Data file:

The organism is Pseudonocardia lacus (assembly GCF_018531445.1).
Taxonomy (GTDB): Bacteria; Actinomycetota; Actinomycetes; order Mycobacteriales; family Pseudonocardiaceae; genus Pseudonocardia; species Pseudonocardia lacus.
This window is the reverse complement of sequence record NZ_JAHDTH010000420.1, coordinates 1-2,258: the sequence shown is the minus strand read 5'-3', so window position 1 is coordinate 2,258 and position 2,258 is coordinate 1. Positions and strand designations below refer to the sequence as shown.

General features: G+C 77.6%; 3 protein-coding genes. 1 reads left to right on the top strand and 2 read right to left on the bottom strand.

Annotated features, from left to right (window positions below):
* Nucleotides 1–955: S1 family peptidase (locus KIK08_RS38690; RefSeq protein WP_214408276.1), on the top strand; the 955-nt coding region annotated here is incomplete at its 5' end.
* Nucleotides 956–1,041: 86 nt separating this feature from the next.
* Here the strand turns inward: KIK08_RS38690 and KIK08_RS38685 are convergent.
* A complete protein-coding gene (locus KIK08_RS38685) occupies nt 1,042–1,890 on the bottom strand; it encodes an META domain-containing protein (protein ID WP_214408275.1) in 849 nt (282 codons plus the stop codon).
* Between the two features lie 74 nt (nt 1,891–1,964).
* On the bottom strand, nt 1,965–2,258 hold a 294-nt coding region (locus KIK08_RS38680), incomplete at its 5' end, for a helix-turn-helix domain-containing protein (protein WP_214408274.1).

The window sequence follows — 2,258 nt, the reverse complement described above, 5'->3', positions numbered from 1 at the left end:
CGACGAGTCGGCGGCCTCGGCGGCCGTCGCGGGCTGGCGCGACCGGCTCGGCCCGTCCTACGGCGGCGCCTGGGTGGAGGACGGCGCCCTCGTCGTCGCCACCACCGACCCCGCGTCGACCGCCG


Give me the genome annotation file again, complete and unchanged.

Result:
The organism is Pseudonocardia lacus (assembly GCF_018531445.1).
Taxonomy (GTDB): Bacteria; Actinomycetota; Actinomycetes; order Mycobacteriales; family Pseudonocardiaceae; genus Pseudonocardia; species Pseudonocardia lacus.
This window is the reverse complement of sequence record NZ_JAHDTH010000420.1, coordinates 1-2,258: the sequence shown is the minus strand read 5'-3', so window position 1 is coordinate 2,258 and position 2,258 is coordinate 1. Positions and strand designations below refer to the sequence as shown.

General features: G+C 77.6%; 3 protein-coding genes. 1 reads left to right on the top strand and 2 read right to left on the bottom strand.

Annotated features, from left to right (window positions below):
* Nucleotides 1–955: S1 family peptidase (locus KIK08_RS38690; RefSeq protein WP_214408276.1), on the top strand; the 955-nt coding region annotated here is incomplete at its 5' end.
* Nucleotides 956–1,041: 86 nt separating this feature from the next.
* Here the strand turns inward: KIK08_RS38690 and KIK08_RS38685 are convergent.
* A complete protein-coding gene (locus KIK08_RS38685) occupies nt 1,042–1,890 on the bottom strand; it encodes an META domain-containing protein (protein ID WP_214408275.1) in 849 nt (282 codons plus the stop codon).
* Between the two features lie 74 nt (nt 1,891–1,964).
* On the bottom strand, nt 1,965–2,258 hold a 294-nt coding region (locus KIK08_RS38680), incomplete at its 5' end, for a helix-turn-helix domain-containing protein (protein WP_214408274.1).

The window sequence follows — 2,258 nt, the reverse complement described above, 5'->3', positions numbered from 1 at the left end:
CGACGAGTCGGCGGCCTCGGCGGCCGTCGCGGGCTGGCGCGACCGGCTCGGCCCGTCCTACGGCGGCGCCTGGGTGGAGGACGGCGCCCTCGTCGTCGCCACCACCGACCCCGCGTCGACCGCCG